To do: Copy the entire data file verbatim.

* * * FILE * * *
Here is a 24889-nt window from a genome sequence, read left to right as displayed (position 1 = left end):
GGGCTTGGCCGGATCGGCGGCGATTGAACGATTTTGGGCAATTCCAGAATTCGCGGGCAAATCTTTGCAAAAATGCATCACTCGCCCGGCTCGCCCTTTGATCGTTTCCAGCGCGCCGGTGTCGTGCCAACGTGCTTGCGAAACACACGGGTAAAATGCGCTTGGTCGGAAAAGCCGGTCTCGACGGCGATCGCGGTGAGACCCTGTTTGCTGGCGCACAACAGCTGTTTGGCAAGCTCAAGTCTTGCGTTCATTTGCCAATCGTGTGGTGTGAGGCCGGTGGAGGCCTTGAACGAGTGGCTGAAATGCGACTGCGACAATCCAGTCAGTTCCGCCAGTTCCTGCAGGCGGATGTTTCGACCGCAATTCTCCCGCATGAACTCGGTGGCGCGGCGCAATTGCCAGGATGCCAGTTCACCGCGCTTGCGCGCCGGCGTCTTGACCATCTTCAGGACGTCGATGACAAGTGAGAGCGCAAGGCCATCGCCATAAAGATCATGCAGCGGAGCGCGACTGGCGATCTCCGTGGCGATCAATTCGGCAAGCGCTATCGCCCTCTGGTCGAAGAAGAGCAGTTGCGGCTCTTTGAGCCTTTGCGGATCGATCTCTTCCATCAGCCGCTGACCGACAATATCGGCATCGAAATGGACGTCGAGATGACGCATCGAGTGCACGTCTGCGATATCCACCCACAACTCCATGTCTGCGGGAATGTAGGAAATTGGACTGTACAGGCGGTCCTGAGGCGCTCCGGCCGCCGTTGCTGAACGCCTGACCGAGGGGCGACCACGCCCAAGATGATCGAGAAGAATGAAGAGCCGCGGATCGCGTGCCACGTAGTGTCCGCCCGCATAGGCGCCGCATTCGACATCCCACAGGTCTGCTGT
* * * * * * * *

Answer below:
Here is a 24889-nt window from a genome sequence, read left to right as displayed (position 1 = left end):
GGGCTTGGCCGGATCGGCGGCGATTGAACGATTTTGGGCAATTCCAGAATTCGCGGGCAAATCTTTGCAAAAATGCATCACTCGCCCGGCTCGCCCTTTGATCGTTTCCAGCGCGCCGGTGTCGTGCCAACGTGCTTGCGAAACACACGGGTAAAATGCGCTTGGTCGGAAAAGCCGGTCTCGACGGCGATCGCGGTGAGACCCTGTTTGCTGGCGCACAACAGCTGTTTGGCAAGCTCAAGTCTTGCGTTCATTTGCCAATCGTGTGGTGTGAGGCCGGTGGAGGCCTTGAACGAGTGGCTGAAATGCGACTGCGACAATCCAGTCAGTTCCGCCAGTTCCTGCAGGCGGATGTTTCGACCGCAATTCTCCCGCATGAACTCGGTGGCGCGGCGCAATTGCCAGGATGCCAGTTCACCGCGCTTGCGCGCCGGCGTCTTGACCATCTTCAGGACGTCGATGACAAGTGAGAGCGCAAGGCCATCGCCATAAAGATCATGCAGCGGAGCGCGACTGGCGATCTCCGTGGCGATCAATTCGGCAAGCGCTATCGCCCTCTGGTCGAAGAAGAGCAGTTGCGGCTCTTTGAGCCTTTGCGGATCGATCTCTTCCATCAGCCGCTGACCGACAATATCGGCATCGAAATGGACGTCGAGATGACGCATCGAGTGCACGTCTGCGATATCCACCCACAACTCCATGTCTGCGGGAATGTAGGAAATTGGACTGTACAGGCGGTCCTGAGGCGCTCCGGCCGCCGTTGCTGAACGCCTGACCGAGGGGCGACCACGCCCAAGATGATCGAGAAGAATGAAGAGCCGCGGATCGCGTGCCACGTAGTGTCCGCCCGCATAGGCGCCGCATTCGACATCCCACAGGTCTGCTGT